Casting Manufacturing process in which a liquid is poured into a mold to solidify

Casting is a manufacturing process in which a liquid material is usually poured into a mold, which contains a hollow cavity of the desired shape, and then allowed to solidify. The solidified part is also known as a casting, which is ejected or broken out of the mold to complete the process. Casting materials are usually metals or various time setting materials that cure after mixing two or more components together; examples are epoxy, concrete, plaster and clay. Casting is most often used for making complex shapes that would be otherwise difficult or uneconomical to make by other methods. Heavy equipment like machine tool beds, ships' propellers, etc. can be cast easily in the required size, rather than fabricating by joining several small pieces.

Shell molding, also known as shell-mold casting, is an expendable mold casting process that uses resin covered sand to form the mold. As compared to sand casting, this process has better dimensional accuracy, a higher productivity rate, and lower labour requirements. It is used for small to medium parts that require high precision. Shell moulding was developed as a manufacturing process during the mid-20th century in Germany. It was invented by German engineer Johannes Croning. Shell mould casting is a metal casting process similar to sand casting, in that molten metal is poured into an expendable mould. However, in shell mould casting, the mould is a thin-walled shell created from applying a sand-resin mixture around a pattern. The pattern, a metal piece in the shape of the desired part, is reused to form multiple shell moulds. A reusable pattern allows for higher production rates, while the disposable moulds enable complex geometries to be cast. Shell mould casting requires the use of a metal pattern, oven, sand-resin mixture, dump box, and molten metal.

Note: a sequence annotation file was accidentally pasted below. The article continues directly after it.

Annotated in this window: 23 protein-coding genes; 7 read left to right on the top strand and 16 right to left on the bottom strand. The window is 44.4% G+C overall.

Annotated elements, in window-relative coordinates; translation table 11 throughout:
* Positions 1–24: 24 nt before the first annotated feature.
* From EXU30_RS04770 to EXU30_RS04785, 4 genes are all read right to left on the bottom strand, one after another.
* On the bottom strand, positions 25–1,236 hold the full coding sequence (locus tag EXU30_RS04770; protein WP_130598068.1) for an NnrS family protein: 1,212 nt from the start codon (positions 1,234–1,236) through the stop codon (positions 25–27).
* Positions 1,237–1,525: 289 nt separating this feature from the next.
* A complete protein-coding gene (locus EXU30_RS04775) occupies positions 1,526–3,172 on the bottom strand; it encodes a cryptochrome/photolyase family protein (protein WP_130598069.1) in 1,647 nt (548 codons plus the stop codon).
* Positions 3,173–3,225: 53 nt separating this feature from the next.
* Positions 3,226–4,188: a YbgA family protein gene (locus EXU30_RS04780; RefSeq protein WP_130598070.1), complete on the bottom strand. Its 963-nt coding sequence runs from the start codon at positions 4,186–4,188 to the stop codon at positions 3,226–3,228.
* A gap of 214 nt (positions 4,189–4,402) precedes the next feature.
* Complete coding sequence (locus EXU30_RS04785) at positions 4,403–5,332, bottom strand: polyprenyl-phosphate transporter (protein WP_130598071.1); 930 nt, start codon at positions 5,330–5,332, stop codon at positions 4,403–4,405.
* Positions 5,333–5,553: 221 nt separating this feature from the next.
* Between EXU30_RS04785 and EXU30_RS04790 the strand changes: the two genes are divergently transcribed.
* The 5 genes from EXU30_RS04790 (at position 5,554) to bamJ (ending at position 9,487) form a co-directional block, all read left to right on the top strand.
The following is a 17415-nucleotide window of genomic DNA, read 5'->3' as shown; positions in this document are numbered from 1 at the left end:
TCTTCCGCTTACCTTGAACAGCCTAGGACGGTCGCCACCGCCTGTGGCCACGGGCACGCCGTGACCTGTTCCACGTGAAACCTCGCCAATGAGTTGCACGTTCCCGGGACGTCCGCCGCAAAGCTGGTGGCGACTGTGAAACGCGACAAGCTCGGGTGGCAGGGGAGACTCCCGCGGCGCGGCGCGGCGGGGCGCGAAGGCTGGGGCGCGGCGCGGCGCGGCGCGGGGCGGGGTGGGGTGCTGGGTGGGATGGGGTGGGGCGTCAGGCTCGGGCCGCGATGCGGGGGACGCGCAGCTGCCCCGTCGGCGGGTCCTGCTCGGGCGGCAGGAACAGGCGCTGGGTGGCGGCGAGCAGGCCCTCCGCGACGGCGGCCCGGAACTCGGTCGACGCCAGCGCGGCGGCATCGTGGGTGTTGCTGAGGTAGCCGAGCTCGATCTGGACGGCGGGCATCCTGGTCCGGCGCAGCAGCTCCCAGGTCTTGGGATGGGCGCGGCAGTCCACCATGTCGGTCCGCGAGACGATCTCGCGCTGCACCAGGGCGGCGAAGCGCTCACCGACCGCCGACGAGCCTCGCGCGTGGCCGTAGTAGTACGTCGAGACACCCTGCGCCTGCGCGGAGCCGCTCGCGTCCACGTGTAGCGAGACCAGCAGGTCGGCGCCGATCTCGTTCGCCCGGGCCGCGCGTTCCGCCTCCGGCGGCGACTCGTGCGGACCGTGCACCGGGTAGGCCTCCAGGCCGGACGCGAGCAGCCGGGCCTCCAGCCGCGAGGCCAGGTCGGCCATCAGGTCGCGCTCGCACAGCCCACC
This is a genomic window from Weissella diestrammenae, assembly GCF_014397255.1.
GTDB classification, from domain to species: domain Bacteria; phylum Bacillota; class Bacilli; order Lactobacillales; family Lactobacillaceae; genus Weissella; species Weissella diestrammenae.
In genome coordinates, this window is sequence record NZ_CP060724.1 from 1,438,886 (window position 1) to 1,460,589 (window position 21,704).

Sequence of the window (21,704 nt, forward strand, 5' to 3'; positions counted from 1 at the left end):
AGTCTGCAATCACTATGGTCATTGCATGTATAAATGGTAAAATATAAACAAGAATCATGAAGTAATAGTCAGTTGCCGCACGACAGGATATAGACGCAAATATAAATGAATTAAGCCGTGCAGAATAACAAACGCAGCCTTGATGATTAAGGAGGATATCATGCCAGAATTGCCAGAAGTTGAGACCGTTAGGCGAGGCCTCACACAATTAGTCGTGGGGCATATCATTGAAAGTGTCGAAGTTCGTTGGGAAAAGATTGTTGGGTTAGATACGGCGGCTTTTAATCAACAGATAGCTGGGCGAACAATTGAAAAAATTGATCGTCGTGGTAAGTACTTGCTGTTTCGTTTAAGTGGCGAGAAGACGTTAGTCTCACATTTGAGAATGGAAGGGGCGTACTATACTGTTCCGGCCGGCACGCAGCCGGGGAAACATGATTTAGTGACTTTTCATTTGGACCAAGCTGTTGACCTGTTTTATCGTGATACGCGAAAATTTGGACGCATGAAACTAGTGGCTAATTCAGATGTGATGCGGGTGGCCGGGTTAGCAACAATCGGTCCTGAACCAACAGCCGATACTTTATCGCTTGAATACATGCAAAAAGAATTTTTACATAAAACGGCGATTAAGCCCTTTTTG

Resin casting is a method of plastic casting where a mold is filled with a liquid synthetic resin, which then hardens. It is primarily used for small-scale production like industrial prototypes and dentistry. It can be done by amateur hobbyists with little initial investment, and is used in the production of collectible toys, models and figures, as well as small-scale jewellery production.

Injection mold construction is the process of creating molds that are used to perform injection molding operations using an injection molding machine. These are generally used to produce plastic parts using a core and a cavity.

Multi-material injection molding (MMM) is the process of molding two or more different materials into one plastic part at one time. As is the case in traditional injection molding, multi material injection molding uses materials that are at or near their melting point so that the semi-liquidous (viscous) material can fill voids and cavities within a pre-machined mold, thus taking on the desired shape of designed tooling. In general, advantages of MMM over other production techniques include, but are not limited to, creating parts that have an elastic modulus that varies with location on the part, creating a single-structure part with different regional materials, and also creating a single part with multiple independent polymer colors. Applications range from simple household items like a toothbrush to more heavy duty construction of items like power tools.

Transfer molding is a manufacturing process in which casting material is forced into a mold. Transfer molding is different from compression molding in that the mold is enclosed rather than open to the fill plunger resulting in higher dimensional tolerances and less environmental impact. Compared to injection molding, transfer molding uses higher pressures to uniformly fill the mold cavity. This allows thicker reinforcing fiber matrices to be more completely saturated by resin. Furthermore, unlike injection molding the transfer mold casting material may start the process as a solid. This can reduce equipment costs and time dependency. The transfer process may have a slower fill rate than an equivalent injection molding process.